St. Patrick Hospital CEO – The Coming Healthcare Recession [AUDIO]
St. Patrick Hospital is Missoula’s largest healthcare facility, employing over 1,400 people and nearly 300 doctors, but Chief Executive Officer Jeff Fee said on Thursday, October 31, that big changes are coming to his hospital, and hundreds more across the country.
“Healthcare is entering into a recession and a period of contraction right now, rather than expansion,” Fee said. “A lot of that is being driven by demand, with market forces putting a lot of pressure on our revenues. What we’re seeing across the industry and what we’re experiencing here in Missoula is a tremendous amount of pressure on our cost structure. That ultimately means you have to enter into periods of austerity where you really have to look hard at what you’re doing and get down to what your core business is, and oftentimes that does mean that jobs are impacted.”
Fee said it would be unfair to his employees to reveal any plans for layoffs to the press before fully informing those that may be involved.
“We’re not in a position to share that information right now,” Fee said. “Obviously, it would not be consistent to our core values of respect and compassion to announce through the media that we’re looking at doing something different without letting those individuals in those areas know. We’ve talked very openly with our staff about some programmatic discernment that we’re entering into. As you can imagine, they can be pretty disruptive within the staff, but at the same time, they recognize the reality of the environment we’re working in, and they understand that, just like at home, when times get tight, you look at cancelling your cable bill.”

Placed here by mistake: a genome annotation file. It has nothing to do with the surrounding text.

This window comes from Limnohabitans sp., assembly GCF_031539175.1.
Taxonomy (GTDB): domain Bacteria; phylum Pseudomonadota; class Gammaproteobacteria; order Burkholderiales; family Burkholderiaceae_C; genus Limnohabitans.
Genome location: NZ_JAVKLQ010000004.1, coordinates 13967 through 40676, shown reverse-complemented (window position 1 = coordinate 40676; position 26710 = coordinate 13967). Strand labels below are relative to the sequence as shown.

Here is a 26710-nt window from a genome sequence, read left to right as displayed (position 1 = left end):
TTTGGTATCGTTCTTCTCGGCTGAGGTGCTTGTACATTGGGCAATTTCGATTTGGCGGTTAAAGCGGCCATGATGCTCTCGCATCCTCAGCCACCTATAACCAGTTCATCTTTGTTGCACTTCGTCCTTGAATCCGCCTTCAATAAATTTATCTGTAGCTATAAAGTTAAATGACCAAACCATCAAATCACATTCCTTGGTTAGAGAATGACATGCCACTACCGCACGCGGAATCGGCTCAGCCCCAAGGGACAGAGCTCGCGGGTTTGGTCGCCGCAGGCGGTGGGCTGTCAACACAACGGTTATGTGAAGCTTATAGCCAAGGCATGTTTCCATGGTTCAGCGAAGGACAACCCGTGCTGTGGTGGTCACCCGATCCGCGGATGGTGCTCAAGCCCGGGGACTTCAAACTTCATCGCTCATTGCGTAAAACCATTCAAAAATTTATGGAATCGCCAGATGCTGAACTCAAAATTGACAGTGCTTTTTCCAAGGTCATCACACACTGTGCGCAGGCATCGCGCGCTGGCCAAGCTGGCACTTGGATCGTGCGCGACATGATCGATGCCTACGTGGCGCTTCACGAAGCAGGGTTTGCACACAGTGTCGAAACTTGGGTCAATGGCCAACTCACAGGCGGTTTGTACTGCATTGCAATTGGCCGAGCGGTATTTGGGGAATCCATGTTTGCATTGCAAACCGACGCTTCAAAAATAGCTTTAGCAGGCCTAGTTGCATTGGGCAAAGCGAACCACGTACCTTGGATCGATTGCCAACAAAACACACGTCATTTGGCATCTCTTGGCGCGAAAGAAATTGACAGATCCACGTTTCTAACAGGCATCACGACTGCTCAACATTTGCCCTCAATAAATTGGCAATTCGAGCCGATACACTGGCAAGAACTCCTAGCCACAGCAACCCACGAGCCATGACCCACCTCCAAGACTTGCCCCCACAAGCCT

Fee said the very system of delivering healthcare is being transformed before the eyes of hospital administrators.
“That transformation is almost an evolution away from the current model to another model, and it’s incredibly disruptive,” Fee said. “I’d like to see an era where my leading indicator for success is not necessarily the number of patients I have in the hospital, but instead how many patients I’ve been able to successfully keep out of the hospital. So, it’s going to be a process that will evolve over the next three to four years, so I don’t really have a timeline as to when any announcements will be made. There’s just going to be a lot of change in the healthcare delivery system over the years to come.”
Fee said the change to high-deductible insurance policies will force people not to seek hospitalization.
“People are really much more deliberate in terms of the types of services that they’re accessing,” Fee said. “Especially when the money is coming right out of their pocket, they’re going to deal with their sore knee at home. They’ll just suck it up and not have it worked on if it’s going to cost them significant dollars out of their pocket. So, we do think the adoption of high-deductible policies has had a significant impact on demand.”
Fee did express his personal commitment to retaining St. Patrick Hospital’s emphasis on trauma care.
I have a personal and selfish interest to keep trauma,” Fee said. “Mostly because I love going downhill very fast on skis and mountain bikes, and someday I know I’m going to need them. So, there is a level of infrastructure that we absolutely have to protect, and we certainly intend to do that.”
Chief Executive Officer of St. Patrick Hospital Jeff Fee